Fragmentation, Found Footage and Fallen Facades: New Austrian Film and Postmodern Anxiety

By:
Dr. Robert von Dassanowsky
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There is a strong source of postmodernism currently evolving in Austria which is overtaking the nation’s traditionalist/modernist image. Film of course, is a major aspect of this new artistic energy, and it is telling that since the 1990s, New Austrian Film has captured the postmodernist imagination internationally, often disturbingly so. For with the opening of Eastern Europe, the return of Vienna as a hub of Central European culture, and the emergence of controversial regional and federal politics, there is much here for artistic reflection and transformation. The new Europe has allowed for the return of the polyglotism, multiculturalism, and even controversial politics to Austria. This flux inspires and drives the Austrian visual, and no other art can bring the postmodern "crisis of reason" and Austrian cultural multivalence to the masses as film does. It appears to be the goal of most, if not all Austrian filmmakers of the era to put the substance, no matter how discordant or unpleasant back into the "product."

The touting of Austria's multicultural legacy and the promotion of the nation as a reborn hub of an EU Mitteleuropa, is countered by images vacillating between xenophobia and self-hate, and representations of broad economic/social success is tempered by individual reaction ranging from latent dissatisfaction to despair. Poised against virtualization and the postmodern "anxiety of perceiving oneself as nonexistent," the new social critical film has quickly become the genre generally associated with current Austrian cinema. This paper will offer an examination of the shifting representation of Austrian national cultural identity, internal and external relationships, and the role of the medium in postmodern New Austrian Film.


Keywords: Austria, Film, Culture, Postmodernism
Stream: Analysing Artforms
Presentation Type: Virtual Presentation in English
Paper: Fragmentation, Found Footage and Fallen Facades


Dr. Robert von Dassanowsky

Associate Professor of German and Film Studies, Dept. of Languages and Cultures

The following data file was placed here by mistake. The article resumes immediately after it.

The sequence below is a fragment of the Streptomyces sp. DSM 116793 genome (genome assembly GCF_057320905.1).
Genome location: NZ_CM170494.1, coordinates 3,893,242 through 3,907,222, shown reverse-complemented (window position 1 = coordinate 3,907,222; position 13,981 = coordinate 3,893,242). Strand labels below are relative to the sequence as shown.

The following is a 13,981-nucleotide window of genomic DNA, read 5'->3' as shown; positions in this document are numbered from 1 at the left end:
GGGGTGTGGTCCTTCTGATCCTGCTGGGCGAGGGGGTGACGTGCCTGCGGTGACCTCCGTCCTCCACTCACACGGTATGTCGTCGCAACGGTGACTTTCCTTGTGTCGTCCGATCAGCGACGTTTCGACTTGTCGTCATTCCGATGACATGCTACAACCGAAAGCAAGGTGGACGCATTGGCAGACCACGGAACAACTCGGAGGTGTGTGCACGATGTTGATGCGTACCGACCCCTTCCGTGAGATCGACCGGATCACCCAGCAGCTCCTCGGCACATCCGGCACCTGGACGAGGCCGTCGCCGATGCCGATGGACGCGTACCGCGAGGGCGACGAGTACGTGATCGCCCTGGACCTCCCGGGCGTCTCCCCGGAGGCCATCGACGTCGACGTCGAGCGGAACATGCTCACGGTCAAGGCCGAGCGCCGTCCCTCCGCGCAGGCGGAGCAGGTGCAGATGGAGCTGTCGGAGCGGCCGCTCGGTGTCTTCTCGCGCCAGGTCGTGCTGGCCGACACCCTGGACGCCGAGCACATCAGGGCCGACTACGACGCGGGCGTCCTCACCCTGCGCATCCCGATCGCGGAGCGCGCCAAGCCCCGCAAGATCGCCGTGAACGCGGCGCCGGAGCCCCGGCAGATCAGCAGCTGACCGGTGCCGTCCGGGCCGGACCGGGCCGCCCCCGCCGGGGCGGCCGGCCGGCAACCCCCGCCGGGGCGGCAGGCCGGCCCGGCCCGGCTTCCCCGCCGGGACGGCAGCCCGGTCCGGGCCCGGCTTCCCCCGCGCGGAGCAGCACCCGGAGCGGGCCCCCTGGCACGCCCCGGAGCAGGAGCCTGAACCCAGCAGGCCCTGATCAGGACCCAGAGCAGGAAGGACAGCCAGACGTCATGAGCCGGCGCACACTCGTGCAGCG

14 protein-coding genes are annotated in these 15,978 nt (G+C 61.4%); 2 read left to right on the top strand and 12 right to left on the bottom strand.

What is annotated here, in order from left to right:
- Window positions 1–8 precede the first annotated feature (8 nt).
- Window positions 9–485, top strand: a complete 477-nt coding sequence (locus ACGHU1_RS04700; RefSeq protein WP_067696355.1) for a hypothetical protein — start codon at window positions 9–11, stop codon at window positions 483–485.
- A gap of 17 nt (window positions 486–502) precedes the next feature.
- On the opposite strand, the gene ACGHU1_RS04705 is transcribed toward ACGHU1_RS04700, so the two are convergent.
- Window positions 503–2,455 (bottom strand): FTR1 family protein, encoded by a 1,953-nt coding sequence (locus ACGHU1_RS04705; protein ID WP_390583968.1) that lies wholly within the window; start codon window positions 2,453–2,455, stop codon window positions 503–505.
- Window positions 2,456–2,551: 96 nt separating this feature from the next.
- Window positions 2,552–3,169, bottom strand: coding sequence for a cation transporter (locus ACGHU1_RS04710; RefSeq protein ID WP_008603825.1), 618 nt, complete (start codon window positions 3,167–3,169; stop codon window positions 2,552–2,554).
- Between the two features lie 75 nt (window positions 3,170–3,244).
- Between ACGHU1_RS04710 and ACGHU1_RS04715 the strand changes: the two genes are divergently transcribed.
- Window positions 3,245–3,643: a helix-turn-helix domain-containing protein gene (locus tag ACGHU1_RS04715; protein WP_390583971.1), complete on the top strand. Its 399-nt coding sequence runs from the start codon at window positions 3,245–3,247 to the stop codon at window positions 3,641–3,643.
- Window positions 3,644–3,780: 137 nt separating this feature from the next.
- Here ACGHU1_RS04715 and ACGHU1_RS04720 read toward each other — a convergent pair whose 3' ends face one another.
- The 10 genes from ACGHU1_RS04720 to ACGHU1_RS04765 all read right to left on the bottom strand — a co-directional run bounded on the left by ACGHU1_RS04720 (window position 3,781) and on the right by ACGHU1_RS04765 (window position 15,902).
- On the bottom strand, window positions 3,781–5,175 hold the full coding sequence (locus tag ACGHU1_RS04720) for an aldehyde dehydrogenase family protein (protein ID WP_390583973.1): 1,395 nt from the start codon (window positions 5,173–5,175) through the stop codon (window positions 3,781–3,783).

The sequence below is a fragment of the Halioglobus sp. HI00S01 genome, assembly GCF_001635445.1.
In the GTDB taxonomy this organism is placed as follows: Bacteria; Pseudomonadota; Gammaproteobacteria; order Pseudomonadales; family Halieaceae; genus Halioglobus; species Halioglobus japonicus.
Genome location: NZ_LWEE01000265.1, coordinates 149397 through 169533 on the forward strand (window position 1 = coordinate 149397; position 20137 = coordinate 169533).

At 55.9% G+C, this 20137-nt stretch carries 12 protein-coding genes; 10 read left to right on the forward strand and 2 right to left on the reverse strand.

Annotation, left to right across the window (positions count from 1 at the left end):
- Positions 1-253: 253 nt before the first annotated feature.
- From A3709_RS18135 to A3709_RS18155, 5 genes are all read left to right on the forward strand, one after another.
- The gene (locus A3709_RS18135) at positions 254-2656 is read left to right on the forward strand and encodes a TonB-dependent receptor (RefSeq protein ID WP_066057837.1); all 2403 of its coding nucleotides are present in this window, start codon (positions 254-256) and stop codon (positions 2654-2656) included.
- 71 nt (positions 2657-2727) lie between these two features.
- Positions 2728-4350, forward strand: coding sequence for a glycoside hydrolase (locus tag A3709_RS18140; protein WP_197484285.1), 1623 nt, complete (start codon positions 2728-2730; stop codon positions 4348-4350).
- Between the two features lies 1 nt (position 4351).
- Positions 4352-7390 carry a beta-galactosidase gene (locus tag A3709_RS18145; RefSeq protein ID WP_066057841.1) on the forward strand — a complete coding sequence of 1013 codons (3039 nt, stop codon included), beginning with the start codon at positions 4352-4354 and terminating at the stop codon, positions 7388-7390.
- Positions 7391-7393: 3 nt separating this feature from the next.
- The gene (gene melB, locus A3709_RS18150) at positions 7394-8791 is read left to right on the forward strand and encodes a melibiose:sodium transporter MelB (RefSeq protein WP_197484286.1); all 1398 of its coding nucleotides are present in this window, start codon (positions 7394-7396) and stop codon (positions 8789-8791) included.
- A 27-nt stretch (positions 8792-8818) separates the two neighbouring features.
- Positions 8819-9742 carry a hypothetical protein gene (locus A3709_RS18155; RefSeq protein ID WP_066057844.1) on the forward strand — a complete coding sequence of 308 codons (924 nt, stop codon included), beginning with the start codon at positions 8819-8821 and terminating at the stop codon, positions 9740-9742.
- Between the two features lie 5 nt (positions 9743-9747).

Dept. of Visual and Performing Arts, University of Colorado

Colorado Springs, Colorado, USA

Robert von Dassanowsky is Associate Professor of German and Film Studies, Chair of the Department of Languages and Cultures and Director of Film Studies at the University of Colorado, Colorado Springs. He is founding Co-Director of the Austrian American Film Association (AAFA) and founding Vice President of the International Alexander Lernet-Holenia Society. A widely published literary and film historian, poet and translator, Dassanowsky has also written for the stage and television, and is an independent film producer. He is the Editor of The Gale Encyclopedia of Multicultural America, Editorial Advisor to the International Dictionary of Films and Filmmakers, Cinema Series Editor for the University Press of the South and a columnist for Austria’s cinema magazine, Celluloid. Dassanowsky serves on the boards of The International Experimental Film Exposition, the Denver British Film Festival, the executive council of the Modern Austrian Literature and Culture Association (MALCA), and is an elected member of the European Academy of Sciences and Arts. He was named the Carnegie Foundation/CASE U.S. Professor of the Year for Colorado in 2004 and was honored by the Austrian president in 2005. His most recent book, Austrian Cinema: A History, is the first comprehensive study of this national cinema in English.

Ref: A06P0552